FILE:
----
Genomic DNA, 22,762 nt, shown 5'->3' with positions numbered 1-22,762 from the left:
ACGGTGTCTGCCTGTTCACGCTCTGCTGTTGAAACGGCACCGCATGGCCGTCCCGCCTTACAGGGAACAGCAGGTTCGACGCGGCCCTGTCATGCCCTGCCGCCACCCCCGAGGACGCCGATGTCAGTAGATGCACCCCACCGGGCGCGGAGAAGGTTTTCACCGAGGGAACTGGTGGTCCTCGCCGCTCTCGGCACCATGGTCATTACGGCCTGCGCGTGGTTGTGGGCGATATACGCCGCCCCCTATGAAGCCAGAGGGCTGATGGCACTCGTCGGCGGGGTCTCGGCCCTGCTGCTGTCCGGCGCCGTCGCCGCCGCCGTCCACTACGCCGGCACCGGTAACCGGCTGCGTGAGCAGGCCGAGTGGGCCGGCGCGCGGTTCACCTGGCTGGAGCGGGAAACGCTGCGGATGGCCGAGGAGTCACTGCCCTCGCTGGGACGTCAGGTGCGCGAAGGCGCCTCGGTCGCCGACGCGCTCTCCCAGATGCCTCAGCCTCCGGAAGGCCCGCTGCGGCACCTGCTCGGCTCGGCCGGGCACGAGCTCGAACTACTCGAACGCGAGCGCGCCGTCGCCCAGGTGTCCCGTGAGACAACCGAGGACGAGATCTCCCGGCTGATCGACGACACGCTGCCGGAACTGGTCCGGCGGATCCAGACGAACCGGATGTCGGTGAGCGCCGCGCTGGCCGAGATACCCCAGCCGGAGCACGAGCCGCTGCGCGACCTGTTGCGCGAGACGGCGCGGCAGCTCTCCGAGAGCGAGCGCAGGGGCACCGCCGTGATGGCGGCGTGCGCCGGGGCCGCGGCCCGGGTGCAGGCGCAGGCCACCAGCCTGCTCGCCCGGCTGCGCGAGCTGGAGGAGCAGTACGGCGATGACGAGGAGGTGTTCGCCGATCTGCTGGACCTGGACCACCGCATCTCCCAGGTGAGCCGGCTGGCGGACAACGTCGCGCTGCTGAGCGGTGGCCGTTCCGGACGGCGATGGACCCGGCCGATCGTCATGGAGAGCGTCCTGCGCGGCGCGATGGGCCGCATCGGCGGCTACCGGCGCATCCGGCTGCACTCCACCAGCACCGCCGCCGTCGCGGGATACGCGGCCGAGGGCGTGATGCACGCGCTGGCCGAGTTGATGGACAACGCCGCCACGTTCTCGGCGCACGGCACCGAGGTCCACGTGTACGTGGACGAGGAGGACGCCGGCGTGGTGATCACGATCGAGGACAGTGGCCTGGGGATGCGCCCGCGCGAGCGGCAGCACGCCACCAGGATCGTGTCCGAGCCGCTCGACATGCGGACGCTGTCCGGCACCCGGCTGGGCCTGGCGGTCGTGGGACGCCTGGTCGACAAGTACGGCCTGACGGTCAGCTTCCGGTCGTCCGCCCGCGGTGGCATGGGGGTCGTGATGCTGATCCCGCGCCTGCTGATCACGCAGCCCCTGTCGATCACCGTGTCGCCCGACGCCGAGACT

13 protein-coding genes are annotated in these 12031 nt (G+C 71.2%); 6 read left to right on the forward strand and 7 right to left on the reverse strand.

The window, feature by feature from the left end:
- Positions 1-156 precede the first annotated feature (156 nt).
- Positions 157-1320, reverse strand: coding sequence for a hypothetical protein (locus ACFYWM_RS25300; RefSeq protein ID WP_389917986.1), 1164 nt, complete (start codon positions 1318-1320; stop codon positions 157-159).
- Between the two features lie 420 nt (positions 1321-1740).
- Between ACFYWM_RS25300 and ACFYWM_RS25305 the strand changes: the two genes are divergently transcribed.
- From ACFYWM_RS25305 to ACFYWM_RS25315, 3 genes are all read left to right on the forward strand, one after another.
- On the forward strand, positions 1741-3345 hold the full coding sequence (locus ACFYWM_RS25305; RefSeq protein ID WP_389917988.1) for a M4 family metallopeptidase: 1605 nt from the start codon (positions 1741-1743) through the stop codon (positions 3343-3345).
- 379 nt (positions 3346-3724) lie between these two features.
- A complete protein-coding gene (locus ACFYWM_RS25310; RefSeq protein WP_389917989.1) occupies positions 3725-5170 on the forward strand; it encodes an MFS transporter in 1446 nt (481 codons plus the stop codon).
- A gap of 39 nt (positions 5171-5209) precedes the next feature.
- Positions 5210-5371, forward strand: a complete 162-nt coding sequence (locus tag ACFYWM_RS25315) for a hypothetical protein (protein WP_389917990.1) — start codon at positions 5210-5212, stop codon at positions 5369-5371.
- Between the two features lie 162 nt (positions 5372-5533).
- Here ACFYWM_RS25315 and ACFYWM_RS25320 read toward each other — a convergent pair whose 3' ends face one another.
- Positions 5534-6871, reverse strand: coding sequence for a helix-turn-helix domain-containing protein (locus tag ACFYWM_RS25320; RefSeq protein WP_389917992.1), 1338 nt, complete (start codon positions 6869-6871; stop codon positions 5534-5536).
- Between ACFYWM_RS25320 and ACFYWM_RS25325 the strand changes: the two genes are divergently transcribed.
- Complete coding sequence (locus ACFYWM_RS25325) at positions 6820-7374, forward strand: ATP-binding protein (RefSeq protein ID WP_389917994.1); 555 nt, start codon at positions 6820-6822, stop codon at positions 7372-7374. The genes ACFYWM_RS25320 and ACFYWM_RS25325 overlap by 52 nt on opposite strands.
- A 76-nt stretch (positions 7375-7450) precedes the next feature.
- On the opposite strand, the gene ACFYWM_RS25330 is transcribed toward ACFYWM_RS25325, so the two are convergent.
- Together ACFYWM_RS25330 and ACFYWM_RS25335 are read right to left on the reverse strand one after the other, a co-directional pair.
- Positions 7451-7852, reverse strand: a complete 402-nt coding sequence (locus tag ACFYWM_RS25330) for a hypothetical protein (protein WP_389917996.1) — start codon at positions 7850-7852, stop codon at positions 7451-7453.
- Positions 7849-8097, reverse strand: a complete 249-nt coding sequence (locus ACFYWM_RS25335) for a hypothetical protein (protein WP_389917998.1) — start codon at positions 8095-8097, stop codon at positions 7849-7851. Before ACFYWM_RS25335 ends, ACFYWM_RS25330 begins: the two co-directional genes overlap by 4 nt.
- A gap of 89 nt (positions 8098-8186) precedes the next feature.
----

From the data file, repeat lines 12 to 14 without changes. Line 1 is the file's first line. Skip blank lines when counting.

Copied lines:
- A complete protein-coding gene (locus ACFYWM_RS25310; RefSeq protein WP_389917989.1) occupies positions 3725-5170 on the forward strand; it encodes an MFS transporter in 1446 nt (481 codons plus the stop codon).
- A gap of 39 nt (positions 5171-5209) precedes the next feature.
- Positions 5210-5371, forward strand: a complete 162-nt coding sequence (locus tag ACFYWM_RS25315) for a hypothetical protein (protein WP_389917990.1) — start codon at positions 5210-5212, stop codon at positions 5369-5371.